In short: It’s a virtual dark room for the digital photographer.
Costs: £190 ($373) from bestpricedbrands.co.uk
Audio Hijack Pro
Rogue Amoeba make some great high quality applications with the prosumer Mac user in mind. Audio Hijack Pro is the solution you’ve been looking for if you need to capture and process system audio.
Simply put, it enables you to record the sound of any currently running application and pass it through a virtual mixing desk, complete with auxiliary sends to all of Mac OS X built-in effects and filters, as well as any third party plug-ins you might have installed in the components folder, such as those which bundle with Audio & MIDI music sequencing software.
It’s not just professional studio sound engineers who will find AHP extremely useful, though. Hobbyist podcasters always need to get audio from a variety of sometimes obscure sources into their Mac. Recording their own voice on one Microphone input, another from Skype and perhaps a third from an audio player, for things like sound effects, jingles or other pre-recorded media.
Without something to manage the whole thing, this can often involve having to kludge together multiple sound capture cards on USB hubs & route everything through external hardware mixers, which as well as degrading the audio fidelity, by leaving the digital domain, it’s also far from being an easy set-up to carry around with your laptop for field recording.
By literally hijacking the sound output of any application, like Skype for over-the-net phone-in contributions to a podcast, for example, AHP’s simple user interface clearly lays out the record path from input source to output file type; recording on-the-fly to all the usual audio file formats.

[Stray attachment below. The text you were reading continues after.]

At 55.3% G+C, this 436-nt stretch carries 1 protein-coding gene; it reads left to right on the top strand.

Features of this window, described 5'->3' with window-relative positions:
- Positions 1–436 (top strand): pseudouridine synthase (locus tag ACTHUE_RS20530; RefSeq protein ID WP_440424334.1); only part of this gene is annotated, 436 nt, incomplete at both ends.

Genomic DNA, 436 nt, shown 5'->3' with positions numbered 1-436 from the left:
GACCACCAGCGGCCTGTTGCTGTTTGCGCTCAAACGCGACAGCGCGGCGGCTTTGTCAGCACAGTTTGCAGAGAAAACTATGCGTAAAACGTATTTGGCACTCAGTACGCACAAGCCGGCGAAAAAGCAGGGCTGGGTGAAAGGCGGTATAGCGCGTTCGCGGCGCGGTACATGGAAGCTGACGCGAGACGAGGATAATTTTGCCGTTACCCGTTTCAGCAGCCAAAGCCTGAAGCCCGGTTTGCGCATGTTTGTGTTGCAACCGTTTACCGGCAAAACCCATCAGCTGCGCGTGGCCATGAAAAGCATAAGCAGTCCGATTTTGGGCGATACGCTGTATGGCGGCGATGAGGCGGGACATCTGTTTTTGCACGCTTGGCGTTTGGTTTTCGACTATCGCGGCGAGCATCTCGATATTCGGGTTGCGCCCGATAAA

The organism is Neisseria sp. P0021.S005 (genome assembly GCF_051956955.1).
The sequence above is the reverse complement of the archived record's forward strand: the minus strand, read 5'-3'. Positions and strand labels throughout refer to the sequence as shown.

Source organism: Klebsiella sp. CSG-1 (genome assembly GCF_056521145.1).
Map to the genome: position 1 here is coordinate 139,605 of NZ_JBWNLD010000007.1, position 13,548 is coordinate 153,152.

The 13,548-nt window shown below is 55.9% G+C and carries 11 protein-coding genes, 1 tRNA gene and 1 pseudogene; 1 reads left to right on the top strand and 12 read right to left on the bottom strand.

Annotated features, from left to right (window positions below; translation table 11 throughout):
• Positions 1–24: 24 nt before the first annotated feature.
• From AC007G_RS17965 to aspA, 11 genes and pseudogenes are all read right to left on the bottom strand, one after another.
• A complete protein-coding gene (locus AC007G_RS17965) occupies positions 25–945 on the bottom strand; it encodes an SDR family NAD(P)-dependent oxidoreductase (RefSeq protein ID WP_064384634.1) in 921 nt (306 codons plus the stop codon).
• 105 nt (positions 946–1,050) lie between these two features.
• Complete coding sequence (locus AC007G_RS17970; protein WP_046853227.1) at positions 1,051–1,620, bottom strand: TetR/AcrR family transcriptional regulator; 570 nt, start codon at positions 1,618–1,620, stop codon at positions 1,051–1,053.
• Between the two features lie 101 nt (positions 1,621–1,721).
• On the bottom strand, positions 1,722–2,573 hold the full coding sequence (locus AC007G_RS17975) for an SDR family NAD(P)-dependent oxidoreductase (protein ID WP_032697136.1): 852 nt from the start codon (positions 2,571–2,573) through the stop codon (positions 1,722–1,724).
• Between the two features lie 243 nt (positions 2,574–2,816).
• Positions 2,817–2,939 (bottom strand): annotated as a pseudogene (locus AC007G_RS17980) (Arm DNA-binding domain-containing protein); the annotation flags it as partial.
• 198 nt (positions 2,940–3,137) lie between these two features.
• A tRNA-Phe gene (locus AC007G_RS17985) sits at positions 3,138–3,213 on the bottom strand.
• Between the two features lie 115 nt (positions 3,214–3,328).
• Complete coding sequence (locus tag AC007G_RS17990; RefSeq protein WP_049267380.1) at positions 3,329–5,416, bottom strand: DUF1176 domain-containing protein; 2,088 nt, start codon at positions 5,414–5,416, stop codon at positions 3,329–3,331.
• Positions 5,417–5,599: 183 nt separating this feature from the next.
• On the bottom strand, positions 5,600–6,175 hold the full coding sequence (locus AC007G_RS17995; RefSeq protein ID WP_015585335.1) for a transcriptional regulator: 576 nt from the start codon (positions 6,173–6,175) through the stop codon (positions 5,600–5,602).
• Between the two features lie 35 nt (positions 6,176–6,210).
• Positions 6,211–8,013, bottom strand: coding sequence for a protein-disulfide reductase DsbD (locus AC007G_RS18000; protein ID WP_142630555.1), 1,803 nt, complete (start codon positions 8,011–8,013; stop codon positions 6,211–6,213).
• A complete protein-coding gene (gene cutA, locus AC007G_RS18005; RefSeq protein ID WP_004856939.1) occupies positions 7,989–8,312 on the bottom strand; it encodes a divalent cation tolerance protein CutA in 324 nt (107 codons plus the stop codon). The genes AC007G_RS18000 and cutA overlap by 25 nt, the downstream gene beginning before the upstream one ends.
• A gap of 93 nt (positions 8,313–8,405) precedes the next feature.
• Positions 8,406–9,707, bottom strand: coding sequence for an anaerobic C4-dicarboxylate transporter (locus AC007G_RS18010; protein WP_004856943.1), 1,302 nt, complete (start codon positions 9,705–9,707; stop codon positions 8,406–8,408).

You can also automatically split a recording into multiple chunks based upon total record time or file size in megabytes, which is extremely handy if you’re recording a long piece intended for release in shorter ‘episodes’ or you want to send the recording to an e-mail box which only accepts small file attachments.
It’s also a huge help to anyone who needs to send large files to a Microsoft Windows application, because the FAT32 file system has a maximum file size limit of just 2 gigabytes.
Splitting can also be done arbitrarily by hitting the key on the top toolbar, which is also a great short cut for marking song in / out points from a radio broadcast of a live music concert or in a teleconference meeting where various different people begin to speak, so each of their ‘tracks’ can be later placed on a separate output strip in an audio sequencer for individual adjustment of stereo pan, output levels and other effects, such as compression and limiting.
In short: It records any sound your Mac can make.
Costs: £16 ($32) from rogueamoeba.com